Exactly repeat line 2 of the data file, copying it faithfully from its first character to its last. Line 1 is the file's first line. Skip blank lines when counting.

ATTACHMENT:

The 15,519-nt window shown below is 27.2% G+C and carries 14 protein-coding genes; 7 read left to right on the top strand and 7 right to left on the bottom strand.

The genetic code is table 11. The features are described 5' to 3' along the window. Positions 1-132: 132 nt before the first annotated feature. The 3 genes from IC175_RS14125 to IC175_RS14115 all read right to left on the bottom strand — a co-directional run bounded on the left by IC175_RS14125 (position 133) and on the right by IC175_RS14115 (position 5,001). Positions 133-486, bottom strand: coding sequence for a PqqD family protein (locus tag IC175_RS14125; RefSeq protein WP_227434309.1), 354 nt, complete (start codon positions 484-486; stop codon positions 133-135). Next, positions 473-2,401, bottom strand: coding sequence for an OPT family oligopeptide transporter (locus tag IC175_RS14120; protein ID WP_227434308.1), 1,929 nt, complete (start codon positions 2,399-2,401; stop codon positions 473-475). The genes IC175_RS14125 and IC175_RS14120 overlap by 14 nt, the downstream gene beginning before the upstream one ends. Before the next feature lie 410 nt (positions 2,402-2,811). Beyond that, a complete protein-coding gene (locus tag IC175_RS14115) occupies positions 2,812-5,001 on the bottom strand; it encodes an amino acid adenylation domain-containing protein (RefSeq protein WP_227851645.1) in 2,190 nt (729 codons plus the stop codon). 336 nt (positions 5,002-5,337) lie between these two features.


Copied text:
The genetic code is table 11. The features are described 5' to 3' along the window. Positions 1-132: 132 nt before the first annotated feature. The 3 genes from IC175_RS14125 to IC175_RS14115 all read right to left on the bottom strand — a co-directional run bounded on the left by IC175_RS14125 (position 133) and on the right by IC175_RS14115 (position 5,001). Positions 133-486, bottom strand: coding sequence for a PqqD family protein (locus tag IC175_RS14125; RefSeq protein WP_227434309.1), 354 nt, complete (start codon positions 484-486; stop codon positions 133-135). Next, positions 473-2,401, bottom strand: coding sequence for an OPT family oligopeptide transporter (locus tag IC175_RS14120; protein ID WP_227434308.1), 1,929 nt, complete (start codon positions 2,399-2,401; stop codon positions 473-475). The genes IC175_RS14125 and IC175_RS14120 overlap by 14 nt, the downstream gene beginning before the upstream one ends. Before the next feature lie 410 nt (positions 2,402-2,811). Beyond that, a complete protein-coding gene (locus tag IC175_RS14115) occupies positions 2,812-5,001 on the bottom strand; it encodes an amino acid adenylation domain-containing protein (RefSeq protein WP_227851645.1) in 2,190 nt (729 codons plus the stop codon). 336 nt (positions 5,002-5,337) lie between these two features.